Planning an ABL class

Sridivya Mukpalkar

Tucked in a quiet lane adjacent to one of the busiest streets in Hyderabad is Greenwood School, the venue for the workshop on Activity Based Learning (ABL) and inclusion organized by Edcraft on the 19th and 20th of February this year. One of the key outcomes of the National Curriculum Framework of 2005 is a shift from rote learning to ABL and the inclusion of special needs children into mainstream schools. Thus the timing of this workshop on ABL and inclusion could not have been better. The key speakers in this workshop were Sheela Ramakrishnan and Rajika Dhiren of Edcraft, an organization that produces teaching-learning materials and Dr Jayanthi Narayanan, former director, National Institute of Mental Health, Hyderabad. About 40 teachers from various schools in Hyderabad attended this two day workshop.

On the first day of the workshop Sheela Ramakrishnan and Rajika Dhiren introduced teachers to the theory of ABL, planning an ABL class, some common difficulties while planning an ABL class and Dr. Narayanan spoke about the importance of inclusion in mainstream schools and the challenges that teachers face with children having learning disabilities. On the second day teachers were given demonstrations of various activities that they can do in a class and how each activity can be tailored to suit children with learning disabilities and slow learners.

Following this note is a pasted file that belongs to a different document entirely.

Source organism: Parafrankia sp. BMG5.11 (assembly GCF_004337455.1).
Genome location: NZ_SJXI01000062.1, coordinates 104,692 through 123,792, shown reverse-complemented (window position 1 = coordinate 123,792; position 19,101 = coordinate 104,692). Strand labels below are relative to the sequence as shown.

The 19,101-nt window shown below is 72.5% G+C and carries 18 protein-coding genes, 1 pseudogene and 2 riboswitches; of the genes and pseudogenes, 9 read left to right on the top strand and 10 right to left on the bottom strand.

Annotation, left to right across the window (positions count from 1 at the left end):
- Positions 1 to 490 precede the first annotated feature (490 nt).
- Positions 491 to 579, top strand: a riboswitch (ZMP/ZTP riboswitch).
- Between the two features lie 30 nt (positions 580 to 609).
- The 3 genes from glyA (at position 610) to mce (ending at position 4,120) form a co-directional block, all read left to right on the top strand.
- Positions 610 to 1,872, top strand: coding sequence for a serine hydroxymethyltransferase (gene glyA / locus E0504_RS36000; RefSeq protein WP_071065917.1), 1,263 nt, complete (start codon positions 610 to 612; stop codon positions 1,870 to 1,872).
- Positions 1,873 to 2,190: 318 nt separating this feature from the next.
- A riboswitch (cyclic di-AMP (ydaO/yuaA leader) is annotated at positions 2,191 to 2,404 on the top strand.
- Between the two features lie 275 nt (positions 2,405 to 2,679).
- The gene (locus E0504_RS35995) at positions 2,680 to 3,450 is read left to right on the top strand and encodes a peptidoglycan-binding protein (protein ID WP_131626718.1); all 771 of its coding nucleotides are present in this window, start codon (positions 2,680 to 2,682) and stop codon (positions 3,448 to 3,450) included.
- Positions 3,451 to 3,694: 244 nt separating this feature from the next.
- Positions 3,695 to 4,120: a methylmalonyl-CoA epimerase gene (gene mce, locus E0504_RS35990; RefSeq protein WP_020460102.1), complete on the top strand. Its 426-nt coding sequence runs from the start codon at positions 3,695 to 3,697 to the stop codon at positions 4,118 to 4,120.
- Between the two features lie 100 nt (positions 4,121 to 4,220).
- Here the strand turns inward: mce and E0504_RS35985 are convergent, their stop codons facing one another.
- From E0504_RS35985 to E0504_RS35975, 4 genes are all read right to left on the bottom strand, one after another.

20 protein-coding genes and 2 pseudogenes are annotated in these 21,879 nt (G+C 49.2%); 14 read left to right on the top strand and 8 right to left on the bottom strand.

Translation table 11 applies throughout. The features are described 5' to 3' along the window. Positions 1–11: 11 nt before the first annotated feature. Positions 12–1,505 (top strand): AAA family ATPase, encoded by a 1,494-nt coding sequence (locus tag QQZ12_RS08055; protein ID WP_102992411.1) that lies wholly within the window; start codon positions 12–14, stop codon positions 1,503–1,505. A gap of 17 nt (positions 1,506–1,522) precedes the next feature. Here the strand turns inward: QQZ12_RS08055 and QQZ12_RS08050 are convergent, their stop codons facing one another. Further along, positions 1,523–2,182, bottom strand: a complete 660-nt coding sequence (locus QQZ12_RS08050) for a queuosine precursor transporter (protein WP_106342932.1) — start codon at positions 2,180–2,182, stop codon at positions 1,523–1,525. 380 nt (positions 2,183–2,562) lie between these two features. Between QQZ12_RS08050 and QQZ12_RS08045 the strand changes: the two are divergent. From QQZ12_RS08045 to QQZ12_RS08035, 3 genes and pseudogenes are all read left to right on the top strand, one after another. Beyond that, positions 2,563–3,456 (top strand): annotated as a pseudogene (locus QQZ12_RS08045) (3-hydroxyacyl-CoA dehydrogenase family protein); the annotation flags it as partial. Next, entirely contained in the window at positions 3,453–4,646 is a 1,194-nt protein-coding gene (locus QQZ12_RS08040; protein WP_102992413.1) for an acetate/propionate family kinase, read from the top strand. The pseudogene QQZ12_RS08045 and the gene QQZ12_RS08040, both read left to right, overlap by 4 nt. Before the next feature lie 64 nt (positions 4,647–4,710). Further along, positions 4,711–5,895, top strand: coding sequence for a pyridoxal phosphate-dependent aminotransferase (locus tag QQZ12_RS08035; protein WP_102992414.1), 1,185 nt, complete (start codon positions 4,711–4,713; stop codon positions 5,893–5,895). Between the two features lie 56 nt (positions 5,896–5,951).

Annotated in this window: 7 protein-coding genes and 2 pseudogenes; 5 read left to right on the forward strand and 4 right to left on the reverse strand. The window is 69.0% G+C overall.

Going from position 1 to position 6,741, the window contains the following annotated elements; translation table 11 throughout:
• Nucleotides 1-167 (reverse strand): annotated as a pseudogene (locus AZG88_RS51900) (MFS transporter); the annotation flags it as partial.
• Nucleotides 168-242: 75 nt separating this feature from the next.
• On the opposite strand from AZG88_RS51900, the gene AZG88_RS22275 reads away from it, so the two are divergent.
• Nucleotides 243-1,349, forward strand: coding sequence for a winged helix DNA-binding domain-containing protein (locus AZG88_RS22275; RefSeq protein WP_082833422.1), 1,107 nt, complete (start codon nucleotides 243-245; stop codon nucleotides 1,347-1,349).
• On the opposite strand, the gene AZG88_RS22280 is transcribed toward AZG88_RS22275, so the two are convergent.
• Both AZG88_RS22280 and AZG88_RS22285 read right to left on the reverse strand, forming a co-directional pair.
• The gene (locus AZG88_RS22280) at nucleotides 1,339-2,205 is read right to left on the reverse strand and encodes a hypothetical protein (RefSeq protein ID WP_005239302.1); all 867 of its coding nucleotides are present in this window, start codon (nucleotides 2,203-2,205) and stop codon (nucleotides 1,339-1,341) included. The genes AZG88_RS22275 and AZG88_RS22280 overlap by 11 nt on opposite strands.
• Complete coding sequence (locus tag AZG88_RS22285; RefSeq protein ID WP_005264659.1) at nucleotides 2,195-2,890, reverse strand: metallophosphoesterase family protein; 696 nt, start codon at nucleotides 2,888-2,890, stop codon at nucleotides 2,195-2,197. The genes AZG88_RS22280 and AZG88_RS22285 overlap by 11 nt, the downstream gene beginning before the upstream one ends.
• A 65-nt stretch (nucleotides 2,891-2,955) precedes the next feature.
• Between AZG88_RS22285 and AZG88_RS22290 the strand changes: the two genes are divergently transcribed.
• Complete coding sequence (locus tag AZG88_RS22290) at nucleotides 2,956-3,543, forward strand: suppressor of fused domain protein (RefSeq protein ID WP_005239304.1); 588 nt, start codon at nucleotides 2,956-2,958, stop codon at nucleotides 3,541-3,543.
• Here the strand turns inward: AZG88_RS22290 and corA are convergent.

even1Dr. Usha, a psychiatrist with Indus International School, and a participant in the workshop said, “The workshop is timely and extremely useful as I was looking for guidance on ABL and inclusion and there is always the need to learn more activities for students. Tailoring such activities for students with learning disabilities is the biggest challenge for us”. Zenobia another participant said, “With so many changes being made in the curriculum, especially with the RTE of 2009, it is important to keep ourselves up to date through workshops like this”.

“Since inclusion has been mandatory we need more training to understand how slow learners and children with learning disabilities should be taught”, added Leela, another participant.

Edcraft plans to organize more of such workshops as they see a growing demand among teachers to learn new things and keep them up to date with changes.

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